We all know the benefits and disadvantages of working for large and small companies. However, few resources are able to address what it’s like to work at a fast-growing company. Making this step can be very difficult; these companies can experience a variety of growing pains, and you might not have the type of security that comes with working at a large company. However, signing a contract with a fast-growing company can change your career for the better. Here’s what you need to know.
You’ll never get bored. Fast-growing companies are consistently innovating, allowing employees to truly test the bounds of their creative abilities. Additionally, these businesses often hire individuals to do a variety of jobs. At a large business, you might get a job as a social media monitor. At a smaller, faster-growing company, you may be in charge of generating social media content, engaging the audience, and monitoring.
You’ll always have a voice. Employee opinion is the bread and butter of fast-growing companies. If you have ideas, you’ll have the opportunity to pitch them to the people who matter. If accepted, your ideas could be implemented quickly and efficiently—without the bureaucratic mess that may come with introducing ideas at a larger company.
You’ll likely have stock options. If you join a company at the ground floor, you might have the opportunity to invest. In small, fast-growing companies, you might be able to turn a substantial profit on this investment.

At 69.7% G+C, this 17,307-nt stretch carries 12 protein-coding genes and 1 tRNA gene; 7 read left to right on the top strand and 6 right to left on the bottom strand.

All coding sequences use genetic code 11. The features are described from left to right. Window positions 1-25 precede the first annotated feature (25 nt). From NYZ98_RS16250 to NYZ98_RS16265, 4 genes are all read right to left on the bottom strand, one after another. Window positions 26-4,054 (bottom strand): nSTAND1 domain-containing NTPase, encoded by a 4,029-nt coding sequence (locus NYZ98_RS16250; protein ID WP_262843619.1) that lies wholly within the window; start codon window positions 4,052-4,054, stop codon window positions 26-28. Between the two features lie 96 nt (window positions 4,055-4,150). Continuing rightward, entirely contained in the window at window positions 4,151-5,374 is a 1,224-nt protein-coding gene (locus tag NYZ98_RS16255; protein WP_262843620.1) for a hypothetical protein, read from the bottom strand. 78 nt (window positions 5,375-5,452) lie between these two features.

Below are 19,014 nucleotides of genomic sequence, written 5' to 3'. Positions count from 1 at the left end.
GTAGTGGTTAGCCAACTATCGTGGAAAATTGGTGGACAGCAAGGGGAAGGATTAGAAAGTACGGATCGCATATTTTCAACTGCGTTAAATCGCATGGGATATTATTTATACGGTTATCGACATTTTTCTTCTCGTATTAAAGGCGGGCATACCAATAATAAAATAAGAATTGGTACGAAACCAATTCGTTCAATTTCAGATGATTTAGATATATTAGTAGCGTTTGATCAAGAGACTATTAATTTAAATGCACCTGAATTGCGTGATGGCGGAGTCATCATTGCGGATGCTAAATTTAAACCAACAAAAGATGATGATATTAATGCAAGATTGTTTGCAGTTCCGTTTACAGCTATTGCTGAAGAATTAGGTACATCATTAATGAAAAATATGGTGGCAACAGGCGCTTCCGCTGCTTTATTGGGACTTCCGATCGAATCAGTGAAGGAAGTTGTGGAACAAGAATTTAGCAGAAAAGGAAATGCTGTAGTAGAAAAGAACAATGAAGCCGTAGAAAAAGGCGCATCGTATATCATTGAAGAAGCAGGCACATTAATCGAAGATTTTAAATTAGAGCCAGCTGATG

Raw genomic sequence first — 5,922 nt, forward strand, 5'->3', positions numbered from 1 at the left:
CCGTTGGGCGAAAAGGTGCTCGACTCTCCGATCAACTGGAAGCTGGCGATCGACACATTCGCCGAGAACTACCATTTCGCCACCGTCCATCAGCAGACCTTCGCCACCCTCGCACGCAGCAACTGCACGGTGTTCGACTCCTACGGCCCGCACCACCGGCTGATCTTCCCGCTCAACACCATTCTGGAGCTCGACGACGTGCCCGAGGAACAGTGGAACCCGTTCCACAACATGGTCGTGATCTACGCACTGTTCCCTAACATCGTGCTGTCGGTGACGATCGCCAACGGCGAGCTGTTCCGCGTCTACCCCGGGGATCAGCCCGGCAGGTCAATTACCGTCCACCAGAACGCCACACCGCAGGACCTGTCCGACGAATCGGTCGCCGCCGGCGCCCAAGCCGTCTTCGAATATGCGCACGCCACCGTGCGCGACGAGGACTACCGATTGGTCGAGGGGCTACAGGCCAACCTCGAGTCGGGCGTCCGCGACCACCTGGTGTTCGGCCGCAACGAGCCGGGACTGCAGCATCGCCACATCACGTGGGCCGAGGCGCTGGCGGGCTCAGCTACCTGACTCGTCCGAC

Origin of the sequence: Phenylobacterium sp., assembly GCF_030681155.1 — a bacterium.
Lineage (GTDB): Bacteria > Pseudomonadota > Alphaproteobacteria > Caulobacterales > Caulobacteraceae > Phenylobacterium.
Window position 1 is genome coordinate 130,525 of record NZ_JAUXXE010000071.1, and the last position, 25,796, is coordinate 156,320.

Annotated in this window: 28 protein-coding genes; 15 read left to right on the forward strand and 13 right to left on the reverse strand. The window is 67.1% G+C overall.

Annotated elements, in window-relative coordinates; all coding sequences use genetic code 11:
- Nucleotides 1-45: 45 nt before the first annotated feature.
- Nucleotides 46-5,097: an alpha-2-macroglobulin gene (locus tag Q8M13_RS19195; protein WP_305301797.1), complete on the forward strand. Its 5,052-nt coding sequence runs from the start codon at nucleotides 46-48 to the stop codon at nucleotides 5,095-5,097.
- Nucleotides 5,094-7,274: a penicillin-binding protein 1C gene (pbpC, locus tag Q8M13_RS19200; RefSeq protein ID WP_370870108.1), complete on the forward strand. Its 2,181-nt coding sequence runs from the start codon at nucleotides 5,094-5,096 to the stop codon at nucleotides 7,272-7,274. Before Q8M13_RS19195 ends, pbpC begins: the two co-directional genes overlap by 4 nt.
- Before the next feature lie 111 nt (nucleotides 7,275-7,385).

You’ll have access to company leaders. You could spend a decade at a large corporation without ever meeting your CEO. At high-growth companies, you’re likely to get a lot of face time with the executive team. These interactions are incredibly valuable—for both professional connections and educational opportunities.
You’ll experience some frustration. Companies often grow faster than they can keep up. Whether that means increasing your personal workload, failing to regulate a specific function, or not understanding the hierarchy within the business, these growing pains can lead to severe frustration. In some cases, this frustration passes as the company is able to catch up with its projects. In some cases, the company is never able to catch up.